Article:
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What are key considerations for 5G sites?

Caroline Gabriel Principal Analyst, Research

"Analysys Mason forecasts that there will be 14 times more base stations deployed on poles and city furniture in 2025 than in 2017."

FREE WHITE PAPERWhat are key considerations for 5G sites?

The number of cell sites rises with each generation of mobile technology to support increasing levels of data traffic. This trend will be greatly intensified by the introduction of 5G because of the wide variety of use cases and traffic patterns that will need to be supported, and some of these have demanding requirements for availability and reliability, as well as data rate. 5G use cases, in turn, will rely on a large number of spectrum bands.

The requirements for 5G will be fulfilled using new equipment such as Massive MIMO (multiple-input, multiple-output) antennas and mini-macro base stations, which deliver macro cell performance in a compact form factor that can be deployed on, or inside, a pole. Analysys Mason forecasts that by 2025 there will be 14 times more base stations deployed on poles and city furniture than in 2017.

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These dense networks present significant challenges because of the number of sites that they require. The challenges fall into three main categories:

  • total cost of ownership (TCO) as site numbers increase
  • operations and maintenance (O&M) for large numbers of base stations
  • Challenges with power consumption in dense networks with large antenna arrays.

Zhengmao Li, Executive Vice President of China Mobile, has highlighted the following differences between 5G and LTE, in terms of siting and power consumption:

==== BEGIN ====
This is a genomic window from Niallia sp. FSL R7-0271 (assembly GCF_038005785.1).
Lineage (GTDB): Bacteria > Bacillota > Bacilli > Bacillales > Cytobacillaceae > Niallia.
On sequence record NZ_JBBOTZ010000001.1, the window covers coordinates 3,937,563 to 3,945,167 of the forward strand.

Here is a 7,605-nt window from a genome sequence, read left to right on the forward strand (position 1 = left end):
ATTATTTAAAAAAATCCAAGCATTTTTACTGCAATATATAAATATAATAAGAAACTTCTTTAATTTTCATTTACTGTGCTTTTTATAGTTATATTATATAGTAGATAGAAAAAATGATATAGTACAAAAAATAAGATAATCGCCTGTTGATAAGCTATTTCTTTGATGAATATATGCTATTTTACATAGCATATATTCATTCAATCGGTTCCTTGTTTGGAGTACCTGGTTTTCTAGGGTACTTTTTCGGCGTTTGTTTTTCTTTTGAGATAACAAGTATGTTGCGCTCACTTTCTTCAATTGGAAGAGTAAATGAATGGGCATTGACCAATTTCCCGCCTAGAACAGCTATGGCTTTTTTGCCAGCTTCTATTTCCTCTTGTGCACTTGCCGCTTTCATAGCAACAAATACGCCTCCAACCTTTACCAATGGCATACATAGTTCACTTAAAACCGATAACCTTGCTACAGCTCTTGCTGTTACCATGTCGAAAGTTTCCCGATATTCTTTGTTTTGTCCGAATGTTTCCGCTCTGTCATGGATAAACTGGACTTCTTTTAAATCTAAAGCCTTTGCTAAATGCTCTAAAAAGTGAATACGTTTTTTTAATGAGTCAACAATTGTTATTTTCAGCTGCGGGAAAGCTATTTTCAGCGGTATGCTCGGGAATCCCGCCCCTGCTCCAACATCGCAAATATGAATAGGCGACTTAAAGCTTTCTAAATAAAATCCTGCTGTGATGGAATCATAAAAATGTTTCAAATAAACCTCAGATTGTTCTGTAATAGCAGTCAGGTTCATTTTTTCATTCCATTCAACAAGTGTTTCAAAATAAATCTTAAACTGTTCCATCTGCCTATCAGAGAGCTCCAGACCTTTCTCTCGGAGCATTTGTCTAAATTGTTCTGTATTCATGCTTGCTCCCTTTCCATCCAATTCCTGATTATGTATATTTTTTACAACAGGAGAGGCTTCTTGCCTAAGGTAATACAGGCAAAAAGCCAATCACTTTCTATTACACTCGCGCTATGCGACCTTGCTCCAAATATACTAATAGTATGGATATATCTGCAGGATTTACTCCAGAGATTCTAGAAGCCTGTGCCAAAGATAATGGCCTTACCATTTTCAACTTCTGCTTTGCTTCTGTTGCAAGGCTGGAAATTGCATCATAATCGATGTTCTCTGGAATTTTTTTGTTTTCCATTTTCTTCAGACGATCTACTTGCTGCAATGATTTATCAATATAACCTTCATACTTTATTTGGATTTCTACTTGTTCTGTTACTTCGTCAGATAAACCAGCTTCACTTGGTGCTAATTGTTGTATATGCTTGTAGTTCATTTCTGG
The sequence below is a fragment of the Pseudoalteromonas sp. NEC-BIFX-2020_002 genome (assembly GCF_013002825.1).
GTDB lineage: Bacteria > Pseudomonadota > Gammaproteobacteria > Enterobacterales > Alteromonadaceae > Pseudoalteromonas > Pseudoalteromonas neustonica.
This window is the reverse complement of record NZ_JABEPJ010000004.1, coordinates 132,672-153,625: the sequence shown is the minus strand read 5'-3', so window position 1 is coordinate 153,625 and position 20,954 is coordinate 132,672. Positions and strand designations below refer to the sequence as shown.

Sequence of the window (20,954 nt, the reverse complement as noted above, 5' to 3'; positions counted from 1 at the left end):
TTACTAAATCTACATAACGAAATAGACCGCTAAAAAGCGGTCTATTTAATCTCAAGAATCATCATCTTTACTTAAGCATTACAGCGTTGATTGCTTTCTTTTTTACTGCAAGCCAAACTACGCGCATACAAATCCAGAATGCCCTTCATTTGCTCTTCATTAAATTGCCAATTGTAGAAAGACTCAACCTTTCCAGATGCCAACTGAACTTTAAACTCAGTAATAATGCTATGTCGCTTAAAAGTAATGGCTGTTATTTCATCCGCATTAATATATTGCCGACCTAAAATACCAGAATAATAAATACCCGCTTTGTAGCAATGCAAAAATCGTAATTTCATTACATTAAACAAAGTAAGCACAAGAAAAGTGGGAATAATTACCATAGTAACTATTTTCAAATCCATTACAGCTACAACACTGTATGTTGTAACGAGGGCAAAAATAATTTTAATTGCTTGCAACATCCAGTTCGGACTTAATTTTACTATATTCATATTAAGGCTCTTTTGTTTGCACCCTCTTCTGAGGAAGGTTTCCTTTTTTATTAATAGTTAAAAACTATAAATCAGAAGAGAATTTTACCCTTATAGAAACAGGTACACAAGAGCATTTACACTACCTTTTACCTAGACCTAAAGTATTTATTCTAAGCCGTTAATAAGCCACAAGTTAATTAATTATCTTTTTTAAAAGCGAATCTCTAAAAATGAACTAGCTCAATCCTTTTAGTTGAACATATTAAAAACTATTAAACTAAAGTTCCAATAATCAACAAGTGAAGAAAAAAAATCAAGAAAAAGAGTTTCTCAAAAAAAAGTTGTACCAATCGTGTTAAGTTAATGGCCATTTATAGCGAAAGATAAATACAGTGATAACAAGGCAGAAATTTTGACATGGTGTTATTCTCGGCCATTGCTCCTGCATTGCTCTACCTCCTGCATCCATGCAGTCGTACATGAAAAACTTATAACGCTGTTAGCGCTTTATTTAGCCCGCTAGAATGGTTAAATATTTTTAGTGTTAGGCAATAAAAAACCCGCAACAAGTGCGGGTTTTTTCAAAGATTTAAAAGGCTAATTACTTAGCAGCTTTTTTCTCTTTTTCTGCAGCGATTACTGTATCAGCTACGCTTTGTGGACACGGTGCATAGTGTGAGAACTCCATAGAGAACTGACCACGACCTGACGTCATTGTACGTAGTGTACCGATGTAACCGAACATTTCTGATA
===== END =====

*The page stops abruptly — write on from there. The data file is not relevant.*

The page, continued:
• 5G needs 300% more base stations for the same level of coverage offered by LTE because of higher spectrum bands
  • A 5G site will consume 300% more power than an LTE site and will cost four times more than an LTE one, if they are deployed in the same way.

This white paper examines how operators and other stakeholders will address these challenges in two leading regions for early 5G deployment, Western Europe (WE) and developed Asia–Pacific (DVAP). Dense 5G will only be viable in these regions if costs and power consumption can be greatly reduced, which will mean deploying and managing the sites and their power systems in a completely new way.

If 5G site planning, deployment and management are administered in the same that they were for 4G, Analysys Mason calculates that site costs will increase by 500% by 2023, and energy costs by 900%. This is all happening at a time when mobile network operators (MNOs) want to radically reduce their operating costs (which currently account for almost 70% of TCO). However, new solutions are already starting to emerge as operators in Western Europe and DVAP start to turn on commercial 5G networks. No single solution addresses all the issues of 5G siting, but operators can meet the targets that they have set themselves for TCO reduction, capacity and coverage enhancement and power efficiency if they adopt a combination of new approaches that focus on different aspects of network deployment and operations.